Goshuin at Azaabu Hikawa Shrine

Goshuin at Azabu Hikawa Shrine

As of April 2024, their goshuin featured wisteria flowers, fresh greenery, and cherry blossoms. If you have a goshuinchō (a booklet to collect goshuin), they will inscribe it directly.

Goshuin at Azaabu Hikawa Shrine

The Grand Azabu Hikawa Mikoshi palanquin, restored after many long years

Azabu Hikawa Shrine continues to be cherished by the local community as the main guardian presence in the Azabu area.

During the Edo period, a grand procession featuring a dashi float carrying the deities enshrined at Azabu Hikawa Shrine would parade through the area as a festival event.

In the Meiji era, the float procession was discontinued and replaced by a large mikoshi palanquin known as the Azabu Hikawa Ōmikoshi (the Grand Azabu Hikawa Mikoshi). After the Pacific War, however, the palanquin sadly disappeared from public view.

Then, in 2021, funds were raised through crowdfunding, and the Grand Azabu Hikawa Mikoshi was finally restored. It is now housed in the mikoshi storehouse within the shrine grounds.

Photo of Azabu Hikawa Shrine

The doors to the mikoshi storehouse are usually closed

The Grand Azabu Hikawa Mikoshi, restored to its full glory, can be seen during the annual Azabu Hikawa Festival held every September.

Its restoration, made possible by the goodwill and enthusiasm of many, is a testament to the community’s affection for Azabu Hikawa Shrine.

Recommended times to visit Azabu Hikawa Shrine

Azabu Hikawa Shrine is accessible on foot from Azabu-juban Station and Hiroo Station.

If you’re a Sailor Moon fan, it’s recommended to walk from Azabu-juban Station because you’ll be able to see manhole covers depicting Sailor Moon and Tuxedo Mask! They’re located near Exit 4 of Azabu-juban Station on the Namboku Line.

Azabu Hikawa Shrine is open for visits from 6:00 AM to 7:00 PM. However, goshuin and ema are only available from 9:00 AM to 4:00 PM.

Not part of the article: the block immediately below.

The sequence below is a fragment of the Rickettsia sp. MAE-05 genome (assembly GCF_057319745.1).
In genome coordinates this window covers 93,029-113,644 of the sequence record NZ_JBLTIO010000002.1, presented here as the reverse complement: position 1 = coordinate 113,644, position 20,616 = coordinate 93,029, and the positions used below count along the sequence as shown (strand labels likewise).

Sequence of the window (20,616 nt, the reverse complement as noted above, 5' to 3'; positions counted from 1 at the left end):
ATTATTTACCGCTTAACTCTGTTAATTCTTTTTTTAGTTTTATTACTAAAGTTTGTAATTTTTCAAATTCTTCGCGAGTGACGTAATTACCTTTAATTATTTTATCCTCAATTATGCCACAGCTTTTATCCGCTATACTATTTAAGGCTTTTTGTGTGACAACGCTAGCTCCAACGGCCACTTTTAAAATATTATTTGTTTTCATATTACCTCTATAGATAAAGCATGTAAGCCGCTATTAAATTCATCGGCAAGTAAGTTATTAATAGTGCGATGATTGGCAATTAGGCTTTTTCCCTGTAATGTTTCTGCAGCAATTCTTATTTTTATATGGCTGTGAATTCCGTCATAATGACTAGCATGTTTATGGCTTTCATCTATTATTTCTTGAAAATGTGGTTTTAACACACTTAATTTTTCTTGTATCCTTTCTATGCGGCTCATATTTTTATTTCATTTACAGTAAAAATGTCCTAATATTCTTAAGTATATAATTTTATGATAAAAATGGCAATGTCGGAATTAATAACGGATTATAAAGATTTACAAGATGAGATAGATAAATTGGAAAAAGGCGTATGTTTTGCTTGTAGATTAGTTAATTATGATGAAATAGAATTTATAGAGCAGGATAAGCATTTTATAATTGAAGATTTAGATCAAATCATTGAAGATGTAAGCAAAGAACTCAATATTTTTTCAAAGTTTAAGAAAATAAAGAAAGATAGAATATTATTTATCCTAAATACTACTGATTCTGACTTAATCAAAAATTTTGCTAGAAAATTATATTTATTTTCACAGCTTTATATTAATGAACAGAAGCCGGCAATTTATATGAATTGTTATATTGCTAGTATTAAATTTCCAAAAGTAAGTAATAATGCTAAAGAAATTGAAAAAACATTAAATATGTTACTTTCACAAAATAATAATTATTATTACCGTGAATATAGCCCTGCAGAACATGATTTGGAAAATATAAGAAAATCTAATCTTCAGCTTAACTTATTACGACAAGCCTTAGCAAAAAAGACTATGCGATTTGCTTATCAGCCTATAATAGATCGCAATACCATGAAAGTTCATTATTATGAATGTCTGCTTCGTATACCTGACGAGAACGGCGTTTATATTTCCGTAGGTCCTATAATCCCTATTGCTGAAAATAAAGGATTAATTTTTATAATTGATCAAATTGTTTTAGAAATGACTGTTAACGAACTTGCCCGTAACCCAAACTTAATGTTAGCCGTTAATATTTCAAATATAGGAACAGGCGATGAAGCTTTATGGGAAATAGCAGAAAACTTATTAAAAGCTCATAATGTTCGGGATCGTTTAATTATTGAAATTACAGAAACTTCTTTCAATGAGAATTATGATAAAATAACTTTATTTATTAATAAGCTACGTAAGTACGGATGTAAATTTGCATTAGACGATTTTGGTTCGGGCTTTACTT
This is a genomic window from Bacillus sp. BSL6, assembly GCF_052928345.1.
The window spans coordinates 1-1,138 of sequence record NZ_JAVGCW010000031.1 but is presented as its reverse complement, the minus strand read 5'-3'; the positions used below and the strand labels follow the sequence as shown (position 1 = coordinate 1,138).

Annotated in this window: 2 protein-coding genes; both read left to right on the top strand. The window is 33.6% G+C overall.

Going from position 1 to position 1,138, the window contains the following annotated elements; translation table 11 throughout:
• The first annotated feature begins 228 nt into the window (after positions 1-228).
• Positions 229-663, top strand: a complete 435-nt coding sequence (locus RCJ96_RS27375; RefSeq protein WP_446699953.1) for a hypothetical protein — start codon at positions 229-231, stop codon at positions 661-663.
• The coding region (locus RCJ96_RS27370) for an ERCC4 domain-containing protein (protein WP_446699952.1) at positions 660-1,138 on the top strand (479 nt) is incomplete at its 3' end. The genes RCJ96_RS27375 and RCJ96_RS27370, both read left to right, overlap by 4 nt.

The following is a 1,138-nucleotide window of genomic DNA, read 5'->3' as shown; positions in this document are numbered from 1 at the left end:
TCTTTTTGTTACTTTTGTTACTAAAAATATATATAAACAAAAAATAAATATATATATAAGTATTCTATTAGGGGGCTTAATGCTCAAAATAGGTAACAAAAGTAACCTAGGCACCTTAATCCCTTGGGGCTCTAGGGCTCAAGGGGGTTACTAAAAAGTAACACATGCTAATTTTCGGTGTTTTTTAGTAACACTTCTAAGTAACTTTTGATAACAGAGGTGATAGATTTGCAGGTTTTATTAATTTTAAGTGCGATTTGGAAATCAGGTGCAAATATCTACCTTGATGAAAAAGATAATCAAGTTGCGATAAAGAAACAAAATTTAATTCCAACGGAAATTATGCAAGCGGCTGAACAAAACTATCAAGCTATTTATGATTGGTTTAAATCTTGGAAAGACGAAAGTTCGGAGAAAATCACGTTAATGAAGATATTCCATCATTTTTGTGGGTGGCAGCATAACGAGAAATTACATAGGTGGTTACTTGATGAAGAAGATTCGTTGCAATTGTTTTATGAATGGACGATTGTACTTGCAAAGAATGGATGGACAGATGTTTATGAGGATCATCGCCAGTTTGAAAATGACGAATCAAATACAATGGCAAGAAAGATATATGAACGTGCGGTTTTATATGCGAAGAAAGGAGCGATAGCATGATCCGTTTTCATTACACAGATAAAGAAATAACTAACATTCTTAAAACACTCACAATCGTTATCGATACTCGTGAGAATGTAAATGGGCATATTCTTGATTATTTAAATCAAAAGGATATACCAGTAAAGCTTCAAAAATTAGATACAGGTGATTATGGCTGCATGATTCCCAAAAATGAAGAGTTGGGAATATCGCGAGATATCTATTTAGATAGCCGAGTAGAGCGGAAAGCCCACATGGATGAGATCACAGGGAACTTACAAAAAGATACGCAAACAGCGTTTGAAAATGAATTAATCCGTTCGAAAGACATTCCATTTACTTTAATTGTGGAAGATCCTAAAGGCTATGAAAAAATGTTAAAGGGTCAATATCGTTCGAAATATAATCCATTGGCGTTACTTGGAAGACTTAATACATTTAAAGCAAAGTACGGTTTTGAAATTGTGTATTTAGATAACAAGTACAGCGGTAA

Photo of Azabu Hikawa Shrine's grounds

Azabu Hikawa Shrine’s grounds

For Sailor Moon fans, Azabu Hikawa Shrine is a must-stop destination. Be sure to follow proper etiquette during your visit and make it a memorable occasion.

Shrine Information

Name 麻布氷川神社
Azabu Hikawa Shrine
Address 1-4-23 Motoazabu, Minato-ku, Tokyo
Access Azabu-juban Station 9-minute walk from Azabu-juban Station Exit 4
  • Tokyo Metro Namboku Line(N04)
  • Toei Ōedo Line(E22)

  • Hiroo Station 12-minute walk from Hiroo Station Exit 1
    • Tokyo Metro Hibiya Line(H03)
Phone number 03-3446-8796
Visiting Hours From 6:00 to 19:00
Sacred items Available from 9:00 to 16:00
Goshuin Available from 9:00 to 16:00
Omikuji Available from 9:00 to 16:00
Admission fee Free
Official Website
Other information
  • Omikuji fortune slips are available with Japanese and English language
  • Wheelchair-accessible areas are not available
  • Restrooms are not available
  • Bringing in luggage is allowed
  • In some areas photography is not allowed
  • There are no areas where you must remove your shoes

※The information in this article is current as of April 2024.